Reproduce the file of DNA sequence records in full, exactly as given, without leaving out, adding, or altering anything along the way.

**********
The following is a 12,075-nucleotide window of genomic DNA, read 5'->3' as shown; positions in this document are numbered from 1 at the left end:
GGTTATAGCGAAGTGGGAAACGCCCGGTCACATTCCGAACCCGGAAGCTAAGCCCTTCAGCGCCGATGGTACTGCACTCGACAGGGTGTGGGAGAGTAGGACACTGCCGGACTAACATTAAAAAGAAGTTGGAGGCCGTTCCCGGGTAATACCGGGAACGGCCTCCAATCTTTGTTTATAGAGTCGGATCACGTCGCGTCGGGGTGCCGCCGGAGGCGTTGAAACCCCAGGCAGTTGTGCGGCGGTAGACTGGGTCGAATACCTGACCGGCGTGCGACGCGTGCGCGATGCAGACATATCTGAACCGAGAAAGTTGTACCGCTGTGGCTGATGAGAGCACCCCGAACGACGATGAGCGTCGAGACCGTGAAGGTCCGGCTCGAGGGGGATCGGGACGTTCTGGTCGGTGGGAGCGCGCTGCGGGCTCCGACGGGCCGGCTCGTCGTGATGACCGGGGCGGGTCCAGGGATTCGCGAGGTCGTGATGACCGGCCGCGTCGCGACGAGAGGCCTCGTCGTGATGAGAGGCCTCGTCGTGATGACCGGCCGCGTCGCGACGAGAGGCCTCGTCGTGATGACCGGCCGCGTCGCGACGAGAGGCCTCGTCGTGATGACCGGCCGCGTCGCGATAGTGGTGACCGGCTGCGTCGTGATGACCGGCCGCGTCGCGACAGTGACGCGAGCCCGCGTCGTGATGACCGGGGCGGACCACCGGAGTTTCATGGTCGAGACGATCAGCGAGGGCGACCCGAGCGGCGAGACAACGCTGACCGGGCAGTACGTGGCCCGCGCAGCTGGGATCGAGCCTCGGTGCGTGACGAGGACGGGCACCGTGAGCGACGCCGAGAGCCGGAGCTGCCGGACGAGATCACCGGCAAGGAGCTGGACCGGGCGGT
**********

The following is a 12,075-nucleotide window of genomic DNA, read 5'->3' as shown; positions in this document are numbered from 1 at the left end:
GGTTATAGCGAAGTGGGAAACGCCCGGTCACATTCCGAACCCGGAAGCTAAGCCCTTCAGCGCCGATGGTACTGCACTCGACAGGGTGTGGGAGAGTAGGACACTGCCGGACTAACATTAAAAAGAAGTTGGAGGCCGTTCCCGGGTAATACCGGGAACGGCCTCCAATCTTTGTTTATAGAGTCGGATCACGTCGCGTCGGGGTGCCGCCGGAGGCGTTGAAACCCCAGGCAGTTGTGCGGCGGTAGACTGGGTCGAATACCTGACCGGCGTGCGACGCGTGCGCGATGCAGACATATCTGAACCGAGAAAGTTGTACCGCTGTGGCTGATGAGAGCACCCCGAACGACGATGAGCGTCGAGACCGTGAAGGTCCGGCTCGAGGGGGATCGGGACGTTCTGGTCGGTGGGAGCGCGCTGCGGGCTCCGACGGGCCGGCTCGTCGTGATGACCGGGGCGGGTCCAGGGATTCGCGAGGTCGTGATGACCGGCCGCGTCGCGACGAGAGGCCTCGTCGTGATGAGAGGCCTCGTCGTGATGACCGGCCGCGTCGCGACGAGAGGCCTCGTCGTGATGACCGGCCGCGTCGCGACGAGAGGCCTCGTCGTGATGACCGGCCGCGTCGCGATAGTGGTGACCGGCTGCGTCGTGATGACCGGCCGCGTCGCGACAGTGACGCGAGCCCGCGTCGTGATGACCGGGGCGGACCACCGGAGTTTCATGGTCGAGACGATCAGCGAGGGCGACCCGAGCGGCGAGACAACGCTGACCGGGCAGTACGTGGCCCGCGCAGCTGGGATCGAGCCTCGGTGCGTGACGAGGACGGGCACCGTGAGCGACGCCGAGAGCCGGAGCTGCCGGACGAGATCACCGGCAAGGAGCTGGACCGGGCGGT